Intelligent agents need to select long sequences of actions to solve complex tasks. While humans easily break down tasks into subgoals and reach them through millions of muscle commands, current artificial intelligence is limited to tasks with horizons of a few hundred decisions, despite large compute budgets. Research on hierarchical reinforcement learning aims to overcome this limitation but has proven to be challenging, current methods rely on manually specified goal spaces or subtasks, and no general solution exists. We introduce Director, a practical method for learning hierarchical behaviors directly from pixels by planning inside the latent space of a learned world model. The high-level policy maximizes task and exploration rewards by selecting latent goals and the low-level policy learns to achieve the goals. Despite operating in latent space, the decisions are interpretable because the world model can decode goals into images for visualization. Director outperforms exploration methods on tasks with sparse rewards, including 3D maze traversal with a quadruped robot from an egocentric camera and proprioception, without access to the global position or top-down view that was used by prior work. Director also learns successful behaviors across a wide range of environments, including visual control, Atari games, and DMLab levels.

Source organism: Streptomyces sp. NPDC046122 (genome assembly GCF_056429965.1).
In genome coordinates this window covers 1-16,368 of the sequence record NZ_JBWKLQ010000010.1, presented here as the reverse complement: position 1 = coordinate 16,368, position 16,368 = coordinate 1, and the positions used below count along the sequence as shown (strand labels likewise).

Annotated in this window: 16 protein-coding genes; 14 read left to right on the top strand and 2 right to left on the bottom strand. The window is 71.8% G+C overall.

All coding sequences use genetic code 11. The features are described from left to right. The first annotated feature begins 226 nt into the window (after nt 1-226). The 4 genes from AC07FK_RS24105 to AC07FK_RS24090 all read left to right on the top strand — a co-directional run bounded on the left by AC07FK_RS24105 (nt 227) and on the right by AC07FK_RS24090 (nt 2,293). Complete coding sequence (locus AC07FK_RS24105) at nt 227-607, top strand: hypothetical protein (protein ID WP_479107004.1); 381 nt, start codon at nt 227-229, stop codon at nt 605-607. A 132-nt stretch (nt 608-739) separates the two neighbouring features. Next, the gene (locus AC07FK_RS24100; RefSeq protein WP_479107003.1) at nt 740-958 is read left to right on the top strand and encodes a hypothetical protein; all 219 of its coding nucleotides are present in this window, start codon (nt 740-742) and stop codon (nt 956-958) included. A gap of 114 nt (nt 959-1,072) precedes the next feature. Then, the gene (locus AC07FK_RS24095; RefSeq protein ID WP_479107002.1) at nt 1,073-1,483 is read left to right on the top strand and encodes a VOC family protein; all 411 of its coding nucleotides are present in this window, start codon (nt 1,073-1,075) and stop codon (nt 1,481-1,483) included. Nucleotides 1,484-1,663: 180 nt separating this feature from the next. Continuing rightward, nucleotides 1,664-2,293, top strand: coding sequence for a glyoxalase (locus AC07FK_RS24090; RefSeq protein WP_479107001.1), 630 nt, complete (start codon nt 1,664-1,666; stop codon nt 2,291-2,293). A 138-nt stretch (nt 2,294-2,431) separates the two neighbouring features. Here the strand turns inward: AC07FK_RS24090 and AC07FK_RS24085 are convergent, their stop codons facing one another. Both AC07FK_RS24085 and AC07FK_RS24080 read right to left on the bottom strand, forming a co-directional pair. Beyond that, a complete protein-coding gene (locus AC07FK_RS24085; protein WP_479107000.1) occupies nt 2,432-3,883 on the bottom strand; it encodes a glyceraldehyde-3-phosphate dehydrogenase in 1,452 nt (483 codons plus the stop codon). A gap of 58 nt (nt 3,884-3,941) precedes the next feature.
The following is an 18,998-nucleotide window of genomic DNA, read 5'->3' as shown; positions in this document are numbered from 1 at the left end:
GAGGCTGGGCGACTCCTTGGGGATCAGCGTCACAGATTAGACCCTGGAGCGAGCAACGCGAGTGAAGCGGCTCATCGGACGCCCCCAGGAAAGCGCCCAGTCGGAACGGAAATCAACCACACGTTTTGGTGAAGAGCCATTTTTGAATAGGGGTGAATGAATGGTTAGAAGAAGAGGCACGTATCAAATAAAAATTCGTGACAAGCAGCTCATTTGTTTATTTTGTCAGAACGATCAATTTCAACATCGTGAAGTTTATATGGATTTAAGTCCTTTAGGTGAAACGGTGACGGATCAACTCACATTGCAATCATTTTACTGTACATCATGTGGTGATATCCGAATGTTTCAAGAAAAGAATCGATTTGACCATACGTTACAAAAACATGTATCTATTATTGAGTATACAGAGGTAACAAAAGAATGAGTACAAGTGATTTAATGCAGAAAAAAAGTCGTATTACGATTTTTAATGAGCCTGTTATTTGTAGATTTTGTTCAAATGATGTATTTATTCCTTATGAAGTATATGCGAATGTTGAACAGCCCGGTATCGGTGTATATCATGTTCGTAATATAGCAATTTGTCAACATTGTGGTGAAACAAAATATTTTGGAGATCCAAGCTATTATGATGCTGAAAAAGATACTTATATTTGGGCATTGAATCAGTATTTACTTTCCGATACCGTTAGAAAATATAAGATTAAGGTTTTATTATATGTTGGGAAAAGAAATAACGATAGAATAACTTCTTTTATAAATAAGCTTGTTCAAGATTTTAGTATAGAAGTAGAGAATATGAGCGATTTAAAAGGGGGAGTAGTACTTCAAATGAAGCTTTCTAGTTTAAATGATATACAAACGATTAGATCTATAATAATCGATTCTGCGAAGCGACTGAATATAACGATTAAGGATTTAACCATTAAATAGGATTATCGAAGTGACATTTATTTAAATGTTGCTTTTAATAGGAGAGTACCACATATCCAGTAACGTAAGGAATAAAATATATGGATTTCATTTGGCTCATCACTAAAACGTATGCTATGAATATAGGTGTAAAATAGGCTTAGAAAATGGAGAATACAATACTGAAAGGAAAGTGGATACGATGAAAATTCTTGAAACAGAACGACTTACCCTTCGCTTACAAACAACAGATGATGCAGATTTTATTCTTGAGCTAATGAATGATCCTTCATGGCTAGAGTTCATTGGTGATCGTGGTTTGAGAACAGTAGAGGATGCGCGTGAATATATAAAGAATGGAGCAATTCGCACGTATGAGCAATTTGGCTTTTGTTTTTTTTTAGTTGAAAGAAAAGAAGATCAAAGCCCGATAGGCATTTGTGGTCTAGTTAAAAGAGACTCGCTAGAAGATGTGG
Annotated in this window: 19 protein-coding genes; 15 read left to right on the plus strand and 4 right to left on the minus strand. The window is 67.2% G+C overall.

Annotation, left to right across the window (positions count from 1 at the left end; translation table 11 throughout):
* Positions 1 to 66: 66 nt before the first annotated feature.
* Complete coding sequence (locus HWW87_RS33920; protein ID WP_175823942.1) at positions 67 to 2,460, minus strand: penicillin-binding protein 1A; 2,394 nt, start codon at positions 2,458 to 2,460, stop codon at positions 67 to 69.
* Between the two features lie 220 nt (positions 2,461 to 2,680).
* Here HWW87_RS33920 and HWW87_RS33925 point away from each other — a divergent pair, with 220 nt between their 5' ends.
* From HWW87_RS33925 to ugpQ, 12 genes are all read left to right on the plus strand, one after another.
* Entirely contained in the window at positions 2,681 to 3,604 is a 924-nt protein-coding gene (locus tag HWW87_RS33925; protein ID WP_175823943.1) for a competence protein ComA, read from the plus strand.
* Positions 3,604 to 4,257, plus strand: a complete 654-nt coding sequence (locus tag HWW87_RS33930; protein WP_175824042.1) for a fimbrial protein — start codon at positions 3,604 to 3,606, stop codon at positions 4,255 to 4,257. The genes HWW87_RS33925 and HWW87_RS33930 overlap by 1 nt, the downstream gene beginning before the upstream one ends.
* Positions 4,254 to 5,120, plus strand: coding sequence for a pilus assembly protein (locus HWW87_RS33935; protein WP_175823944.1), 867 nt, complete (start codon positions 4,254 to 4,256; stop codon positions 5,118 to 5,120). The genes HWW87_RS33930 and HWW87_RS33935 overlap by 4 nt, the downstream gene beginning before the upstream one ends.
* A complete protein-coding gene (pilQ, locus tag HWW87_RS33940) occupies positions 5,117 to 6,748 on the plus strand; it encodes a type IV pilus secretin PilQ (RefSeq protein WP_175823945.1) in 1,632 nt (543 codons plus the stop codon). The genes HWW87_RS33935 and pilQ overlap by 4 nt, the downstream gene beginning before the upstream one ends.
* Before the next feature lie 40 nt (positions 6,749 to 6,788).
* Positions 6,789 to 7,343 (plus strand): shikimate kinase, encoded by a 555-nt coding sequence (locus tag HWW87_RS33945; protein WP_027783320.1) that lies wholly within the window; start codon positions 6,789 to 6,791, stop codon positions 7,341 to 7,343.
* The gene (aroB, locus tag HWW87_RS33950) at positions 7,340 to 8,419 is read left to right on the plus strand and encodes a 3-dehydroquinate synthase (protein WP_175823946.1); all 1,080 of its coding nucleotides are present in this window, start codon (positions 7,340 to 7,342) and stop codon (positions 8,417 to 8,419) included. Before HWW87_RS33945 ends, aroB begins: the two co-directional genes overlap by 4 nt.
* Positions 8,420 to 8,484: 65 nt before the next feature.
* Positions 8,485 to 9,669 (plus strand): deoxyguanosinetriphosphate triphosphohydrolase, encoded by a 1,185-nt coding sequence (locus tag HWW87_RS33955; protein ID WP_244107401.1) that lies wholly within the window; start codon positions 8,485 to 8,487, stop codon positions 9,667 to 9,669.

A longstanding goal of the field of AI is a strategy for compiling diverse experience into a highly capable, generalist agent. In the subfields of vision and language, this was largely achieved by scaling up transformer-based models and training them on large, diverse datasets. Motivated by this progress, we investigate whether the same strategy can be used to produce generalist reinforcement learning agents. Specifically, we show that a single transformer-based model - with a single set of weights - trained purely offline can play a suite of up to 46 Atari games simultaneously at close-to-human performance. When trained and evaluated appropriately, we find that the same trends observed in language and vision hold, including scaling of performance with model size and rapid adaptation to new games via fine-tuning. We compare several approaches in this multi-game setting, such as online and offline RL methods and behavioral cloning, and find that our Multi-Game Decision Transformer models offer the best scalability and performance. We release the pre-trained models and code to encourage further research in this direction. Additional information, videos and code can be seen at: sites.google.com/view/multi-game-transformers